Public stock exchanges such as the New York Stock Exchange and Nasdaq have listing requirements that companies must meet in order for their stock to continue trading publicly. One of the listing requirements these exchanges share is that if a company's stock price falls below $1 per share for 30 consecutive business days, it will receive a notice from the exchange stating that the company has six months to remedy the situation. If the shares continue to lose value, the company eventually will be delisted entirely.
A company's stock price reflects the total value of its equity divided by the number of common shares outstanding. The market value of its equity fluctuates based on:
- Short-term shifts in supply and demand for the company's stock
- Long-term fundamentals, such as the company's earnings and revenue growth.
In one sense, the stock is worth whatever investors are willing to pay for it. However, there are different types of investors participating in the market. There are long-term, buy-and-hold investors, and there are short-term investors who may buy and sell the stock many times during a single trading day. If a company's market value of equity is valued by the market to be $1 billion, and it has 500 million shares outstanding, its stock price equals $2 per share -- $1 billion market value of equity divided by 500 million shares outstanding. If the market value declines to $500 million, the stock's price falls to $1 per share, which is the threshold for non-compliance with listing requirements, at which point it would receive notice from its respective stock exchange.
Even if management believes that the long-term fundamentals of the company, such as earnings and revenue growth, should lead to an increase in the stock's value, it can not predict this with absolute certainty because other factors influence the stock's price. For example, if the overall economy is experiencing a downturn and the stock market is trending downward, the company's stock will likely trend downward also. Common stocks tend to move in the same general direction as the overall market. The degree to which a company's stock moves in tandem with the overall market is measured by beta.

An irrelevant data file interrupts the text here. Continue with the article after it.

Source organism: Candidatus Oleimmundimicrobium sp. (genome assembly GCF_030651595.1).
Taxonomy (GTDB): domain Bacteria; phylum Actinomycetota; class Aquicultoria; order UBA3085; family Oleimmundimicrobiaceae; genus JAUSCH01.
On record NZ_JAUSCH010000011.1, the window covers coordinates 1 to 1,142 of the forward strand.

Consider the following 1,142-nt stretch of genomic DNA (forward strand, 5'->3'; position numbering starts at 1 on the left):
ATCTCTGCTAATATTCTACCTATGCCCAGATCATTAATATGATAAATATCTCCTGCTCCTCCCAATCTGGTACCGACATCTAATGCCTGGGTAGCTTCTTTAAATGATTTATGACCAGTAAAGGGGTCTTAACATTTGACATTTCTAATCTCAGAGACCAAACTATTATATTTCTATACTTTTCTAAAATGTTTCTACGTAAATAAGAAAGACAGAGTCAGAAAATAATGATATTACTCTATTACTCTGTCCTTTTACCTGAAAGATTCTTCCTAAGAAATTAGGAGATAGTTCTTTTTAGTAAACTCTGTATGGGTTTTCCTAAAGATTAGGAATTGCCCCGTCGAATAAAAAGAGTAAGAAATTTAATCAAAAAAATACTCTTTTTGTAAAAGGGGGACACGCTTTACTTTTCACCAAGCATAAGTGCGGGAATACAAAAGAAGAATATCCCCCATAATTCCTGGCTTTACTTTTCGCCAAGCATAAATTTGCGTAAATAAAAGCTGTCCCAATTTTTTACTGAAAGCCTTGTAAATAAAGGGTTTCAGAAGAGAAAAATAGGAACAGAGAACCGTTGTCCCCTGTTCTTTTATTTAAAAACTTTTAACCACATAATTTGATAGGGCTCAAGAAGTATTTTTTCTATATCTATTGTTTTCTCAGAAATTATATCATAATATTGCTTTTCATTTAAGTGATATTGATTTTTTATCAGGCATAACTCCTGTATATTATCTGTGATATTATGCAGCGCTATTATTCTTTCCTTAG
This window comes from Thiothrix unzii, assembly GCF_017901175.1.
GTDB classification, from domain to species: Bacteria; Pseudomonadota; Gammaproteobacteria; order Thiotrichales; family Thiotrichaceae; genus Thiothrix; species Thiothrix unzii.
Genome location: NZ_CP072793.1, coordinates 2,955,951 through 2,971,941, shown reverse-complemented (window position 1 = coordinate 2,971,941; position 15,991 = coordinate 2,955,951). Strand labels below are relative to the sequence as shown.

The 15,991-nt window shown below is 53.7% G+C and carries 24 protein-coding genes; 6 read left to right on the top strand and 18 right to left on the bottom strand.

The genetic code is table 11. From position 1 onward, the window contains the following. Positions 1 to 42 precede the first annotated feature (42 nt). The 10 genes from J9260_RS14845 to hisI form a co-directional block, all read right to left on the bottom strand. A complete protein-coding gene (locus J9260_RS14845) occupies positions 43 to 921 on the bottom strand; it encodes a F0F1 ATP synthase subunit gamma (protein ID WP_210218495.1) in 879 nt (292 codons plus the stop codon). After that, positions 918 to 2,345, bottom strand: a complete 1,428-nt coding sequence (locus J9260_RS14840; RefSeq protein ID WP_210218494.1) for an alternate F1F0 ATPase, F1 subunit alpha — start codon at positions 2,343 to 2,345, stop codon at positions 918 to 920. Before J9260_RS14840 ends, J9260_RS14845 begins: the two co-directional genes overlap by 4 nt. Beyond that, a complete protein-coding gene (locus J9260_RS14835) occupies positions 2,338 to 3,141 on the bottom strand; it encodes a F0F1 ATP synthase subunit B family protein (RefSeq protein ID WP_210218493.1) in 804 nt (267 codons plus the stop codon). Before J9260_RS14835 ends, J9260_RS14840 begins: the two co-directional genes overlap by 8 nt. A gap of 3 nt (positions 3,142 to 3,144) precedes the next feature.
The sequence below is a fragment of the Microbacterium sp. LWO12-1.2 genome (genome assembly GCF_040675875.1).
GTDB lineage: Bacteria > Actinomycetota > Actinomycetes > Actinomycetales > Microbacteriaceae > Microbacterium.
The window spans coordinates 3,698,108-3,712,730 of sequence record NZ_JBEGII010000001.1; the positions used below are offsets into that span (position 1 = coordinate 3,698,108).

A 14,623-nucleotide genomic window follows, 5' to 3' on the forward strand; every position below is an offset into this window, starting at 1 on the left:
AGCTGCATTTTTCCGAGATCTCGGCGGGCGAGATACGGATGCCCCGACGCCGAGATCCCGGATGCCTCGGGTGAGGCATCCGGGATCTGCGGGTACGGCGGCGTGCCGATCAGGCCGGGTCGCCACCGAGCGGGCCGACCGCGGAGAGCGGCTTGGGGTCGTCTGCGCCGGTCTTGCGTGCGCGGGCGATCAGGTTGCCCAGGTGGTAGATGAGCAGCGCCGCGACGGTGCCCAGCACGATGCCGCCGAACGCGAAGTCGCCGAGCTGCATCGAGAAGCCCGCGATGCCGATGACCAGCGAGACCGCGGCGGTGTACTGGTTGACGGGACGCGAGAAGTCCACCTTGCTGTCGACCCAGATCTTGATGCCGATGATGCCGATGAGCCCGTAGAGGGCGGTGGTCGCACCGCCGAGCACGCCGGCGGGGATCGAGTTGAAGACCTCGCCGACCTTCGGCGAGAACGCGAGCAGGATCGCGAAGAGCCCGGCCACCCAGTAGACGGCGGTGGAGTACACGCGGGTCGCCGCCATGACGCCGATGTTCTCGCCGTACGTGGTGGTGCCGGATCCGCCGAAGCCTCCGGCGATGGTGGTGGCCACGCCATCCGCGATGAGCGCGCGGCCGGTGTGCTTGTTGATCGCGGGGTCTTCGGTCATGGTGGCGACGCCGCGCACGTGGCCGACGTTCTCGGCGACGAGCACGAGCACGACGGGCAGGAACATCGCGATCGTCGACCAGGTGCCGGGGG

Raising the Price
The first step a company can take to boost its share price is a reverse stock split. In a reverse stock split, shareholders are notified that their common stock holdings are merged at a given ratio. For example, in a 1:2 reverse stock split, a shareholder holding 100 common shares now holds 50 common shares. The value of the stock remains unchanged. If the market value per share was $1 per share before the reverse stock split, the shareholder's interest was worth $100 -- 100 common shares multiplied by the $1 per share stock price. After the reverse stock split, the shareholder's interest is still worth $100 -- 50 common shares multiplied by $2 per share -- because the stock price doubles to reflect the merged value of the shares. Market value remains unchanged. In this example, now that stock's price is $2 per share, it is back in compliance with the exchange's listing requirements.
If the stock price continues to decline, it can transfer to a different stock exchange for smaller companies. Eventually, as the stock's market value falls below a certain threshold, it only can be traded over-the-counter, through informal networks of broker-dealers willing to buy and sell stocks in companies with no listing requirements, and those that are not required to disclose financial information.
If the stock reaches a value of zero, trading can cease and the company can continue to operate as a privately held company, or the company may file for bankruptcy. A company's stock reaching zero value does not mean that the company must file for bankruptcy. It simply means that the equity value of the company has been wiped out, and if the company wants to raise new equity capital, it must re-issue common shares to new shareholders.
In some cases, if a company's stock hovers at a zero level, speculative investors will offer to buy shares at extremely low prices, such as a thousandth of a penny per share. These investors are hoping that when the company returns to profitability or re-issues new common shares, it will perhaps compensate the previous class of equity shareholders.